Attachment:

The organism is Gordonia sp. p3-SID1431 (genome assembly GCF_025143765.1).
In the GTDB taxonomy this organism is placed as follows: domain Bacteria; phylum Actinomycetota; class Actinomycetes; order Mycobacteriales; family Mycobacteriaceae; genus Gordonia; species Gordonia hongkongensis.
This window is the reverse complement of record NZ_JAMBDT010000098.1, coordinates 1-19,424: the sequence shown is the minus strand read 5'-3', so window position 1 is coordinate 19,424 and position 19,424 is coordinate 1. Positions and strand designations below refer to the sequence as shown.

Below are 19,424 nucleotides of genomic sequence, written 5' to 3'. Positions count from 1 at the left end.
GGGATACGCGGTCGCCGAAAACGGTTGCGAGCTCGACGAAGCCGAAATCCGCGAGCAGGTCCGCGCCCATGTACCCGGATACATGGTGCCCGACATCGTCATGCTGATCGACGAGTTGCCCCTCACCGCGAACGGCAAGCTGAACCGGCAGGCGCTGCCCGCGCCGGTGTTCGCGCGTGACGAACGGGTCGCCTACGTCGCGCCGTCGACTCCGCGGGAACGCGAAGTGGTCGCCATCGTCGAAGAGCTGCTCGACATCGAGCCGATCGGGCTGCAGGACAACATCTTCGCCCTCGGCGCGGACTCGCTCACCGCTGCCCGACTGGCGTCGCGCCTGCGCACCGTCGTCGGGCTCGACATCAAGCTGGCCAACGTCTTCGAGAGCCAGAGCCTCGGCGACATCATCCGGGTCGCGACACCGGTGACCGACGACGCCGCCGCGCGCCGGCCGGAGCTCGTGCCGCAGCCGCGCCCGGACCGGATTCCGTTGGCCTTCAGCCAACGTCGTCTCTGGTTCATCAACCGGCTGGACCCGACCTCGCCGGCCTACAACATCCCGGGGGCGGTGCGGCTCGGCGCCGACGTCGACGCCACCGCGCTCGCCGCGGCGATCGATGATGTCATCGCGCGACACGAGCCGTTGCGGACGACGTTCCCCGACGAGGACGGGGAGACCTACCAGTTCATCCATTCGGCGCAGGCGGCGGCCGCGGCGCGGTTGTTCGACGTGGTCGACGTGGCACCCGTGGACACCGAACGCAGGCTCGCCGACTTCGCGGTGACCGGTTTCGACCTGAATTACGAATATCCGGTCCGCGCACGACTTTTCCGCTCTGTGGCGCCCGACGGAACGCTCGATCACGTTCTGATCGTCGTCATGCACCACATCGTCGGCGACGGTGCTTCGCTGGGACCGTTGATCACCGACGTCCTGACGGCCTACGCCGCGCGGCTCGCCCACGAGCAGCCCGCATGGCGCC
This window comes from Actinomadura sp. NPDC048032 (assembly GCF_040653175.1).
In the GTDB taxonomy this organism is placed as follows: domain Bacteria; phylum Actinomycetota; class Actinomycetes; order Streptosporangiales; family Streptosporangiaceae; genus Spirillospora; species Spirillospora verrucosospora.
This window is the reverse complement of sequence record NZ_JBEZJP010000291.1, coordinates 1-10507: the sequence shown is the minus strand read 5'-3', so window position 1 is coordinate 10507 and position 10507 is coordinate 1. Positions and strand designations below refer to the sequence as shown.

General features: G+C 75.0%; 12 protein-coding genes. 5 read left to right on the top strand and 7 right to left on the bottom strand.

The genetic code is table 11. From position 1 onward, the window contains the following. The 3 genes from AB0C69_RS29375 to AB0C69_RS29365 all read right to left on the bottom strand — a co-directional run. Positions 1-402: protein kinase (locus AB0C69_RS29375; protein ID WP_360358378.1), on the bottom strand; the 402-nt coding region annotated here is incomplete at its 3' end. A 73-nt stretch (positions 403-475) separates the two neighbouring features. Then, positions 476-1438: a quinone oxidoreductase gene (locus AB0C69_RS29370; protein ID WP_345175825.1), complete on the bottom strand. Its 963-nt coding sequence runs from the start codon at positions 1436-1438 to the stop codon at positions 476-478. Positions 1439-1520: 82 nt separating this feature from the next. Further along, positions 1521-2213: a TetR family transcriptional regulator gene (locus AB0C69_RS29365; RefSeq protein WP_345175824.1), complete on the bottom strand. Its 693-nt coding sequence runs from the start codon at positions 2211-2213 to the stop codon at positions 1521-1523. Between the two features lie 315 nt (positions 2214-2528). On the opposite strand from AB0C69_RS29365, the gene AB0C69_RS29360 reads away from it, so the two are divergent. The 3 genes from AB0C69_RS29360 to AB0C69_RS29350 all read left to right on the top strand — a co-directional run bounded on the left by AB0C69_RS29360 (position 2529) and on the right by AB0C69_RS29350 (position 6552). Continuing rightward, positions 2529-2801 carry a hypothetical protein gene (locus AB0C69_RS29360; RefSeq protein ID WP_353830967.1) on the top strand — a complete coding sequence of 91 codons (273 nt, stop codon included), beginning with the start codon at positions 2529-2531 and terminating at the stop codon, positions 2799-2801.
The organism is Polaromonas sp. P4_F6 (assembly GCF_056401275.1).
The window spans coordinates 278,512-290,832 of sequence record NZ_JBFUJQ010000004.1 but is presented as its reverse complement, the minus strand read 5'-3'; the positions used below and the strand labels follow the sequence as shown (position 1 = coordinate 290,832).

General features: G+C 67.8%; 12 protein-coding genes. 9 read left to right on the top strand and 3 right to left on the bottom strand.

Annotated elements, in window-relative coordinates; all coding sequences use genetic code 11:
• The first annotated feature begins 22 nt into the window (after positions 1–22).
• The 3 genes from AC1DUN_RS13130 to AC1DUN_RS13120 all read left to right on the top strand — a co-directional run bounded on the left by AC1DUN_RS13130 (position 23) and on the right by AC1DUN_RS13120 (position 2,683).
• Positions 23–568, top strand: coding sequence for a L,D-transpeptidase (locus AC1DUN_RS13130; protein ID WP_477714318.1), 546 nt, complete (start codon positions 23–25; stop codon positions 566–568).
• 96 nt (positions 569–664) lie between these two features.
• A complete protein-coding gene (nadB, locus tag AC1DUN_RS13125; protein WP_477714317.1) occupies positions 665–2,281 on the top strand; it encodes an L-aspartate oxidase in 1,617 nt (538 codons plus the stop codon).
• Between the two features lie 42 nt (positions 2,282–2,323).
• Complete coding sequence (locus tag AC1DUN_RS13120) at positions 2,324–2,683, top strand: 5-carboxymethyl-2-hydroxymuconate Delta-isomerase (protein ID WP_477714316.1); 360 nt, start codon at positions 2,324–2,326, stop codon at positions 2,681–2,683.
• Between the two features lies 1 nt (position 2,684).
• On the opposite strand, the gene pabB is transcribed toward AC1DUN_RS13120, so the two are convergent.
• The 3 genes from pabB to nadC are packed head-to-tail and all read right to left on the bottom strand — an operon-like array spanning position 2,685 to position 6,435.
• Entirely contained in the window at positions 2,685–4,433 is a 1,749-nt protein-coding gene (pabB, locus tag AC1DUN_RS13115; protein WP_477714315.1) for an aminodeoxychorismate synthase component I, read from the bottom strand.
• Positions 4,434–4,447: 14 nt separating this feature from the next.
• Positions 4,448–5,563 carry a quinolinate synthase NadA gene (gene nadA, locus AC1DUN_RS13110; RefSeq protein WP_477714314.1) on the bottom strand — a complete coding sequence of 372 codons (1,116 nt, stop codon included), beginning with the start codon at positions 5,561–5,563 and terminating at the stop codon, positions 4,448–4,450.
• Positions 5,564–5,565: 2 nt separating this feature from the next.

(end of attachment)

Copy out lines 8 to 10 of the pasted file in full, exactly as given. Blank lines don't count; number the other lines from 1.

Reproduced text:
This window is the reverse complement of sequence record NZ_JBEZJP010000291.1, coordinates 1-10507: the sequence shown is the minus strand read 5'-3', so window position 1 is coordinate 10507 and position 10507 is coordinate 1. Positions and strand designations below refer to the sequence as shown.

General features: G+C 75.0%; 12 protein-coding genes. 5 read left to right on the top strand and 7 right to left on the bottom strand.

The genetic code is table 11. From position 1 onward, the window contains the following. The 3 genes from AB0C69_RS29375 to AB0C69_RS29365 all read right to left on the bottom strand — a co-directional run. Positions 1-402: protein kinase (locus AB0C69_RS29375; protein ID WP_360358378.1), on the bottom strand; the 402-nt coding region annotated here is incomplete at its 3' end. A 73-nt stretch (positions 403-475) separates the two neighbouring features. Then, positions 476-1438: a quinone oxidoreductase gene (locus AB0C69_RS29370; protein ID WP_345175825.1), complete on the bottom strand. Its 963-nt coding sequence runs from the start codon at positions 1436-1438 to the stop codon at positions 476-478. Positions 1439-1520: 82 nt separating this feature from the next. Further along, positions 1521-2213: a TetR family transcriptional regulator gene (locus AB0C69_RS29365; RefSeq protein WP_345175824.1), complete on the bottom strand. Its 693-nt coding sequence runs from the start codon at positions 2211-2213 to the stop codon at positions 1521-1523. Between the two features lie 315 nt (positions 2214-2528). On the opposite strand from AB0C69_RS29365, the gene AB0C69_RS29360 reads away from it, so the two are divergent. The 3 genes from AB0C69_RS29360 to AB0C69_RS29350 all read left to right on the top strand — a co-directional run bounded on the left by AB0C69_RS29360 (position 2529) and on the right by AB0C69_RS29350 (position 6552). Continuing rightward, positions 2529-2801 carry a hypothetical protein gene (locus AB0C69_RS29360; RefSeq protein ID WP_353830967.1) on the top strand — a complete coding sequence of 91 codons (273 nt, stop codon included), beginning with the start codon at positions 2529-2531 and terminating at the stop codon, positions 2799-2801.